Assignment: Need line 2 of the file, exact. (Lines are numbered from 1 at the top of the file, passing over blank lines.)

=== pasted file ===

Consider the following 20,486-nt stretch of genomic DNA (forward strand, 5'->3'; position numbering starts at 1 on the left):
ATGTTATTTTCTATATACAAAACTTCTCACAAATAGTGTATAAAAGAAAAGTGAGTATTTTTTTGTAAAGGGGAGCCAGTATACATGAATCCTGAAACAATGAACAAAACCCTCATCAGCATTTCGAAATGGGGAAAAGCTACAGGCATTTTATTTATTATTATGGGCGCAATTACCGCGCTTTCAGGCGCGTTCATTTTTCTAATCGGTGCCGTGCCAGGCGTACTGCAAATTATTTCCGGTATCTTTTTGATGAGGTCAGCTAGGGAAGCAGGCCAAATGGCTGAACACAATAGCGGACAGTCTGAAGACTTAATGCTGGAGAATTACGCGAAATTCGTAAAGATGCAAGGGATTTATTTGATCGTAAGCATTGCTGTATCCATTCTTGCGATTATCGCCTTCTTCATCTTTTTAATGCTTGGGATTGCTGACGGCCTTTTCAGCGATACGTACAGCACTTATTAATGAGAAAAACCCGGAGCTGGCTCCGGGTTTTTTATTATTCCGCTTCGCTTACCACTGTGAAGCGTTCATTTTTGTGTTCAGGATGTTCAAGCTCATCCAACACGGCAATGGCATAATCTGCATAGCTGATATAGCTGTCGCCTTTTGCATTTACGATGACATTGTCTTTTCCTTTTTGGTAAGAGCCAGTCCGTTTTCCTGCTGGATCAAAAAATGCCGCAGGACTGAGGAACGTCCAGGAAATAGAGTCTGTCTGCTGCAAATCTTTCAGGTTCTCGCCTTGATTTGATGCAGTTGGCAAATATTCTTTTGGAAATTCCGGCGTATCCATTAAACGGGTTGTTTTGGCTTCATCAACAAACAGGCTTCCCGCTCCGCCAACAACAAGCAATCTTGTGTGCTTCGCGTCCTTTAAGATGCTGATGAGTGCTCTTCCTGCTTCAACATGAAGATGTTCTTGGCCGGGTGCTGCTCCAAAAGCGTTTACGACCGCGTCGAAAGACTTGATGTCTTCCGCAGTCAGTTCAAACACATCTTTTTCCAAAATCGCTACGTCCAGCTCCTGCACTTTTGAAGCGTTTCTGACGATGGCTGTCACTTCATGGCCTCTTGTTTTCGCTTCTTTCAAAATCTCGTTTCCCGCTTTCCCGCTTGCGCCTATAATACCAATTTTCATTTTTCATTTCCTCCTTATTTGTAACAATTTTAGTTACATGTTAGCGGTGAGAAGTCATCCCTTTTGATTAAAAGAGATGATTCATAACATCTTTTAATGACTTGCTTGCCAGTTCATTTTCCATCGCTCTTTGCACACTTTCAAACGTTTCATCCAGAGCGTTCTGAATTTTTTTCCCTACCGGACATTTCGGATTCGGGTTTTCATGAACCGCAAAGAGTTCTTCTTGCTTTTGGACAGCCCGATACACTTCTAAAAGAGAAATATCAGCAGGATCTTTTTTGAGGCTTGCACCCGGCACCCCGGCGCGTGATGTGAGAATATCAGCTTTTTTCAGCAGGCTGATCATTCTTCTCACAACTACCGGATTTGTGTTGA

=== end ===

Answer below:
ATGTTATTTTCTATATACAAAACTTCTCACAAATAGTGTATAAAAGAAAAGTGAGTATTTTTTTGTAAAGGGGAGCCAGTATACATGAATCCTGAAACAATGAACAAAACCCTCATCAGCATTTCGAAATGGGGAAAAGCTACAGGCATTTTATTTATTATTATGGGCGCAATTACCGCGCTTTCAGGCGCGTTCATTTTTCTAATCGGTGCCGTGCCAGGCGTACTGCAAATTATTTCCGGTATCTTTTTGATGAGGTCAGCTAGGGAAGCAGGCCAAATGGCTGAACACAATAGCGGACAGTCTGAAGACTTAATGCTGGAGAATTACGCGAAATTCGTAAAGATGCAAGGGATTTATTTGATCGTAAGCATTGCTGTATCCATTCTTGCGATTATCGCCTTCTTCATCTTTTTAATGCTTGGGATTGCTGACGGCCTTTTCAGCGATACGTACAGCACTTATTAATGAGAAAAACCCGGAGCTGGCTCCGGGTTTTTTATTATTCCGCTTCGCTTACCACTGTGAAGCGTTCATTTTTGTGTTCAGGATGTTCAAGCTCATCCAACACGGCAATGGCATAATCTGCATAGCTGATATAGCTGTCGCCTTTTGCATTTACGATGACATTGTCTTTTCCTTTTTGGTAAGAGCCAGTCCGTTTTCCTGCTGGATCAAAAAATGCCGCAGGACTGAGGAACGTCCAGGAAATAGAGTCTGTCTGCTGCAAATCTTTCAGGTTCTCGCCTTGATTTGATGCAGTTGGCAAATATTCTTTTGGAAATTCCGGCGTATCCATTAAACGGGTTGTTTTGGCTTCATCAACAAACAGGCTTCCCGCTCCGCCAACAACAAGCAATCTTGTGTGCTTCGCGTCCTTTAAGATGCTGATGAGTGCTCTTCCTGCTTCAACATGAAGATGTTCTTGGCCGGGTGCTGCTCCAAAAGCGTTTACGACCGCGTCGAAAGACTTGATGTCTTCCGCAGTCAGTTCAAACACATCTTTTTCCAAAATCGCTACGTCCAGCTCCTGCACTTTTGAAGCGTTTCTGACGATGGCTGTCACTTCATGGCCTCTTGTTTTCGCTTCTTTCAAAATCTCGTTTCCCGCTTTCCCGCTTGCGCCTATAATACCAATTTTCATTTTTCATTTCCTCCTTATTTGTAACAATTTTAGTTACATGTTAGCGGTGAGAAGTCATCCCTTTTGATTAAAAGAGATGATTCATAACATCTTTTAATGACTTGCTTGCCAGTTCATTTTCCATCGCTCTTTGCACACTTTCAAACGTTTCATCCAGAGCGTTCTGAATTTTTTTCCCTACCGGACATTTCGGATTCGGGTTTTCATGAACCGCAAAGAGTTCTTCTTGCTTTTGGACAGCCCGATACACTTCTAAAAGAGAAATATCAGCAGGATCTTTTTTGAGGCTTGCACCCGGCACCCCGGCGCGTGATGTGAGAATATCAGCTTTTTTCAGCAGGCTGATCATTCTTCTCACAACTACCGGATTTGTGTTGA